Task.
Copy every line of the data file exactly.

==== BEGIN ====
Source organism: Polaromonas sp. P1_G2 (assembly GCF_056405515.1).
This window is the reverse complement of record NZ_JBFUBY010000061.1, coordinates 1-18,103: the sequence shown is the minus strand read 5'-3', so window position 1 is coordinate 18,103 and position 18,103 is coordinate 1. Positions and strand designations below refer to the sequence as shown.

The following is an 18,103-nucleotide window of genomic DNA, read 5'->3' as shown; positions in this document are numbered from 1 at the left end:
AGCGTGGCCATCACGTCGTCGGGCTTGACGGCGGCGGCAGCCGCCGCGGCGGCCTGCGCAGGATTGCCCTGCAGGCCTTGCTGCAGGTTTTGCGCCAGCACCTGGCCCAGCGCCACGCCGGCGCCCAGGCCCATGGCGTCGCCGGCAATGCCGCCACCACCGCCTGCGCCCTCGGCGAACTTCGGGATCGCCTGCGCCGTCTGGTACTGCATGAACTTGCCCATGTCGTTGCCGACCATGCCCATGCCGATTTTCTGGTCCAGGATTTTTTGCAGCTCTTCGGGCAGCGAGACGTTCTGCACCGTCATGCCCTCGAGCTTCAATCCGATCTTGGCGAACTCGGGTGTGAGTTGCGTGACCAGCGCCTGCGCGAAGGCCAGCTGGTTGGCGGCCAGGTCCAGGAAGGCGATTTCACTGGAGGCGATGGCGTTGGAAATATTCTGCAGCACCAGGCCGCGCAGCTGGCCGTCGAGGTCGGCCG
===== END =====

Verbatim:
Source organism: Polaromonas sp. P1_G2 (assembly GCF_056405515.1).
This window is the reverse complement of record NZ_JBFUBY010000061.1, coordinates 1-18,103: the sequence shown is the minus strand read 5'-3', so window position 1 is coordinate 18,103 and position 18,103 is coordinate 1. Positions and strand designations below refer to the sequence as shown.

The following is an 18,103-nucleotide window of genomic DNA, read 5'->3' as shown; positions in this document are numbered from 1 at the left end:
AGCGTGGCCATCACGTCGTCGGGCTTGACGGCGGCGGCAGCCGCCGCGGCGGCCTGCGCAGGATTGCCCTGCAGGCCTTGCTGCAGGTTTTGCGCCAGCACCTGGCCCAGCGCCACGCCGGCGCCCAGGCCCATGGCGTCGCCGGCAATGCCGCCACCACCGCCTGCGCCCTCGGCGAACTTCGGGATCGCCTGCGCCGTCTGGTACTGCATGAACTTGCCCATGTCGTTGCCGACCATGCCCATGCCGATTTTCTGGTCCAGGATTTTTTGCAGCTCTTCGGGCAGCGAGACGTTCTGCACCGTCATGCCCTCGAGCTTCAATCCGATCTTGGCGAACTCGGGTGTGAGTTGCGTGACCAGCGCCTGCGCGAAGGCCAGCTGGTTGGCGGCCAGGTCCAGGAAGGCGATTTCACTGGAGGCGATGGCGTTGGAAATATTCTGCAGCACCAGGCCGCGCAGCTGGCCGTCGAGGTCGGCCG